Ranade, who has illustrated multiple children's books written by Gulzar, said in a statement: "I had read the story and the beauty of the story is that you can re-interpret, revisualise it in your own way without losing the essence. Hence, it is relevant even after so many years."
The idea, she said, was to engage people of today's generation and so the language is contemporary.
He said: "The story was written by my great grandfather Upendrakishore Ray Chowdhury in a children's magazine called 'Sandes' that he had started in 1912. When my father Satyajit Ray read that short story much later, he was mesmerised.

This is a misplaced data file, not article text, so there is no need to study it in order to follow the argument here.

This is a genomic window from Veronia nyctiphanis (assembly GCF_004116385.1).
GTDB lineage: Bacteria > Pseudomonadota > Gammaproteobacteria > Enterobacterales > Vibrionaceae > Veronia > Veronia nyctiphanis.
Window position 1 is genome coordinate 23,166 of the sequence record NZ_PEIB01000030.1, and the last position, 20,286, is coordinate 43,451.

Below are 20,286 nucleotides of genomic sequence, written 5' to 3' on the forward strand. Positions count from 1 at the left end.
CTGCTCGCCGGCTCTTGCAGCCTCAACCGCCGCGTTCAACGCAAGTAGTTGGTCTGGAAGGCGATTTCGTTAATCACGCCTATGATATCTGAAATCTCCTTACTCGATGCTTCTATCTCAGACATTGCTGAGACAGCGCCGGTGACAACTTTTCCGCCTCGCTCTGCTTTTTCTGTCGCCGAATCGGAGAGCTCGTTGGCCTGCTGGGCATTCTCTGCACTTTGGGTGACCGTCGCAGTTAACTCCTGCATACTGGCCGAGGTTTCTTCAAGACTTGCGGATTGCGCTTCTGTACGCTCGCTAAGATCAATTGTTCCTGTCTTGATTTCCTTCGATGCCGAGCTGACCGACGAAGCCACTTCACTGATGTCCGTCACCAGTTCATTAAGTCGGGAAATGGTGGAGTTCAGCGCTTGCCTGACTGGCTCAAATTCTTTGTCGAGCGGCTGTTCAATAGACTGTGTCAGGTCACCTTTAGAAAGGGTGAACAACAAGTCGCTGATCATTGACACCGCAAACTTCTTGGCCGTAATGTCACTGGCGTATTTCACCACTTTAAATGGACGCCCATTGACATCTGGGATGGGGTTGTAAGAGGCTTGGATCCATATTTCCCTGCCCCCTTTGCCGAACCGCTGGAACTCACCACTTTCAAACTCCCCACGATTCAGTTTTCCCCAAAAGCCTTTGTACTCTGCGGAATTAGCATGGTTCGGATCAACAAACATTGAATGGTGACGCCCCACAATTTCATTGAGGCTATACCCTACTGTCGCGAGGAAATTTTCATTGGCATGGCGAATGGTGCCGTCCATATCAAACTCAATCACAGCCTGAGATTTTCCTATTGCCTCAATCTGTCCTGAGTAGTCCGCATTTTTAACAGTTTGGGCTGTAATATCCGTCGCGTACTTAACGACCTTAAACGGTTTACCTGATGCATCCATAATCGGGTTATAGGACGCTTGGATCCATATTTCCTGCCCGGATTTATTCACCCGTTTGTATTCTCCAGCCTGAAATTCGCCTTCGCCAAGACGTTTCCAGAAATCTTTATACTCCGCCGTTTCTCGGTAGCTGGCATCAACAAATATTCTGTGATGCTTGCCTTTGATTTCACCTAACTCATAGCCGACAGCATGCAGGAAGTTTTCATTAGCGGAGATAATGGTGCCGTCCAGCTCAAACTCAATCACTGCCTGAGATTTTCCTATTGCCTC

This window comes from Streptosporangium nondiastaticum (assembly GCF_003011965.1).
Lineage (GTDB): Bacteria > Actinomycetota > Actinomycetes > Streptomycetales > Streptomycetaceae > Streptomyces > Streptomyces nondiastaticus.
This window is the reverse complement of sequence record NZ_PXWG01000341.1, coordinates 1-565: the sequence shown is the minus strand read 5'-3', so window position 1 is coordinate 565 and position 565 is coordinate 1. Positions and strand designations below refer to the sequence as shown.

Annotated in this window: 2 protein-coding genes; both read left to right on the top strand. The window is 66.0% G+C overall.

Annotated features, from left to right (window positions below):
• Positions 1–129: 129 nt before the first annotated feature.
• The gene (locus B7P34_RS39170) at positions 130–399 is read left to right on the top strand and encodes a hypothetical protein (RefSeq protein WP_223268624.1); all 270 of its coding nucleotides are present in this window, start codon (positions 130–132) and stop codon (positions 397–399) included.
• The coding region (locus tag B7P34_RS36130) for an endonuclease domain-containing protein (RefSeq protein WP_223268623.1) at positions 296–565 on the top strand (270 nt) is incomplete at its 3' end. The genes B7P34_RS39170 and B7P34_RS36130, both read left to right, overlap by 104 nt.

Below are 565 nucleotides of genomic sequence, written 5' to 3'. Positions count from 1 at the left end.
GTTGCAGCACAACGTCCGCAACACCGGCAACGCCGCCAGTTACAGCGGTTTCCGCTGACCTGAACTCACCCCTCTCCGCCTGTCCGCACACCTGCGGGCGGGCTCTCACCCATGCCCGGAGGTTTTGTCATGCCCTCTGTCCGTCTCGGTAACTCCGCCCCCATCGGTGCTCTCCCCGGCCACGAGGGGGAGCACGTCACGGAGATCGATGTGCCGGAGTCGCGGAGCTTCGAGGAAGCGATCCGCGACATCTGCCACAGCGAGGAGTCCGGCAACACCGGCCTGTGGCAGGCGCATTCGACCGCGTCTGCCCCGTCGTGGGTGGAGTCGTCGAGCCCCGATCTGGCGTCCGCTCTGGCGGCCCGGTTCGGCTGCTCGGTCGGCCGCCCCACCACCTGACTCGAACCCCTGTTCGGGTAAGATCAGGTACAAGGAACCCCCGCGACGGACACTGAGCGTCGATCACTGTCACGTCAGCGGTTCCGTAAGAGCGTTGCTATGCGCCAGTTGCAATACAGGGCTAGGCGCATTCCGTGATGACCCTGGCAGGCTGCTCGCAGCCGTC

"My father later revived 'Sandes' (it was shut in the 1930s) and Goopi and Bagha was the first story he republished in 1961. By then he was already a known filmmaker. I happened to complain to him that he should make something for us (children). He said 'Let's see, I may make one, one day for you.
"The film was planned in 1966 and it got made and released only in 1969. It was a big hit then. It is such a nice story that it has stood the test of time."
(This story has not been edited by Business Standard staff and is auto-generated from a syndicated feed.)